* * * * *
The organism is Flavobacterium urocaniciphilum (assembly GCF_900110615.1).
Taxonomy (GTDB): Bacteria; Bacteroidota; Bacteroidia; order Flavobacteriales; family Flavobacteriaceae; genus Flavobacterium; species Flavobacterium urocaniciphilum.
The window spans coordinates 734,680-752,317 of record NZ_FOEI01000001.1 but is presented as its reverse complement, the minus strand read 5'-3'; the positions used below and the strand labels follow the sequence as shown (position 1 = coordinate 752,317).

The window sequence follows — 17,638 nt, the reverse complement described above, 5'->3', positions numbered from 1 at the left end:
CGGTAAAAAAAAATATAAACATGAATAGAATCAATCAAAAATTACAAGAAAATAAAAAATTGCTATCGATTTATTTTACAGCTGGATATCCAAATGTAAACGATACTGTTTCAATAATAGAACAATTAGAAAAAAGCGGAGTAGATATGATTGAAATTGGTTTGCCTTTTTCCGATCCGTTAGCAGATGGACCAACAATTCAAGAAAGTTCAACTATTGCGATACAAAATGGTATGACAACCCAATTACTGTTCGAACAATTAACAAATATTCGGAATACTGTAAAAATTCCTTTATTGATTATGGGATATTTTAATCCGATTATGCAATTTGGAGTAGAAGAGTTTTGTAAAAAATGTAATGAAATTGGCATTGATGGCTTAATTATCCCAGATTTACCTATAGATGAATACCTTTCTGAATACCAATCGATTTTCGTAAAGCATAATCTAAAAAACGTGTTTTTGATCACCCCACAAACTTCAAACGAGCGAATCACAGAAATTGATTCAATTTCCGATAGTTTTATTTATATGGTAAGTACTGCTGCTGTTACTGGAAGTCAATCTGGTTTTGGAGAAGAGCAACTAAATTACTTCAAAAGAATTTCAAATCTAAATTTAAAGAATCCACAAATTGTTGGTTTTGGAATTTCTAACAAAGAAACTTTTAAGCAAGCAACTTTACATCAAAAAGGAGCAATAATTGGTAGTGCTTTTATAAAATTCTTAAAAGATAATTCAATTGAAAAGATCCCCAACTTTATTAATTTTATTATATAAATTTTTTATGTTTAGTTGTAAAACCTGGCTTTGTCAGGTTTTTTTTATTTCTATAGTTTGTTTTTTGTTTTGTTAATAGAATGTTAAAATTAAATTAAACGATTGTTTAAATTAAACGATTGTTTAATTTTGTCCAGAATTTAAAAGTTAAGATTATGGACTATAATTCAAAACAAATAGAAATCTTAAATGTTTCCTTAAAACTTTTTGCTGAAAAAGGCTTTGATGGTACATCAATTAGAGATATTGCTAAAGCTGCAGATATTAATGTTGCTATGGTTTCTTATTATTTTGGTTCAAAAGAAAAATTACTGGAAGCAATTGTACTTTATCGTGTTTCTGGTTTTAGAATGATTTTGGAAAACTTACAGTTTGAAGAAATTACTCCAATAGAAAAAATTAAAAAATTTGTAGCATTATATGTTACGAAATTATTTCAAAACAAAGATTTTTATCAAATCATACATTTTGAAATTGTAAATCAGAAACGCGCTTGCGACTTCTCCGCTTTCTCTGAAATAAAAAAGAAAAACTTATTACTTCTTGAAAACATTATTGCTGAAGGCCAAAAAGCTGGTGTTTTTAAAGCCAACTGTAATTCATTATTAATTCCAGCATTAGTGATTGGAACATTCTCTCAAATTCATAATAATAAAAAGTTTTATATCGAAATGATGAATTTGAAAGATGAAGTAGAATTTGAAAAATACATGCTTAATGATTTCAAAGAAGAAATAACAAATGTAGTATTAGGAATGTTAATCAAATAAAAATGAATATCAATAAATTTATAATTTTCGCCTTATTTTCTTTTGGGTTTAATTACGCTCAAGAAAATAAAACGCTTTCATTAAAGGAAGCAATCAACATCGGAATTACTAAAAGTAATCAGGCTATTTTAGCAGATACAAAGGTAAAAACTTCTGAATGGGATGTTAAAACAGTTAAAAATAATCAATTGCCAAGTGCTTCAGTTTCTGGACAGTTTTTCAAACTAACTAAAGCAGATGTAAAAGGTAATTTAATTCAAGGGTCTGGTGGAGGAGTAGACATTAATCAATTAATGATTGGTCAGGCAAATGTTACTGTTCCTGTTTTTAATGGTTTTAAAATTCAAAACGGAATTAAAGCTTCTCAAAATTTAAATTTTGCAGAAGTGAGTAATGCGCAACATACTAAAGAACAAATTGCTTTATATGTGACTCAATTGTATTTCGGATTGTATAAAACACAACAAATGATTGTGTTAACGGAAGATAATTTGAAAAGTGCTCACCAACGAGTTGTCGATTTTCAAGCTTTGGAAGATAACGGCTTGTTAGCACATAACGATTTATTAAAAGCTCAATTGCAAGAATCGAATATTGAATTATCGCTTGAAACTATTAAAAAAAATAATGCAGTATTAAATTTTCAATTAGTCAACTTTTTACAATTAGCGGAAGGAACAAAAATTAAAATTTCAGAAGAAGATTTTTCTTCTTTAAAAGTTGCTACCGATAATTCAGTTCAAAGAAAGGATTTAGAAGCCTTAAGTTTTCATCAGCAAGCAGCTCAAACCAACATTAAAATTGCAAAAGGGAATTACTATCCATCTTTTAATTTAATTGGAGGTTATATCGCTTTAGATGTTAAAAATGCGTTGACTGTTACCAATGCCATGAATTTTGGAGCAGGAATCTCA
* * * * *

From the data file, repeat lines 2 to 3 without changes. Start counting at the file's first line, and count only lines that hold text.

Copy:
Taxonomy (GTDB): Bacteria; Bacteroidota; Bacteroidia; order Flavobacteriales; family Flavobacteriaceae; genus Flavobacterium; species Flavobacterium urocaniciphilum.
The window spans coordinates 734,680-752,317 of record NZ_FOEI01000001.1 but is presented as its reverse complement, the minus strand read 5'-3'; the positions used below and the strand labels follow the sequence as shown (position 1 = coordinate 752,317).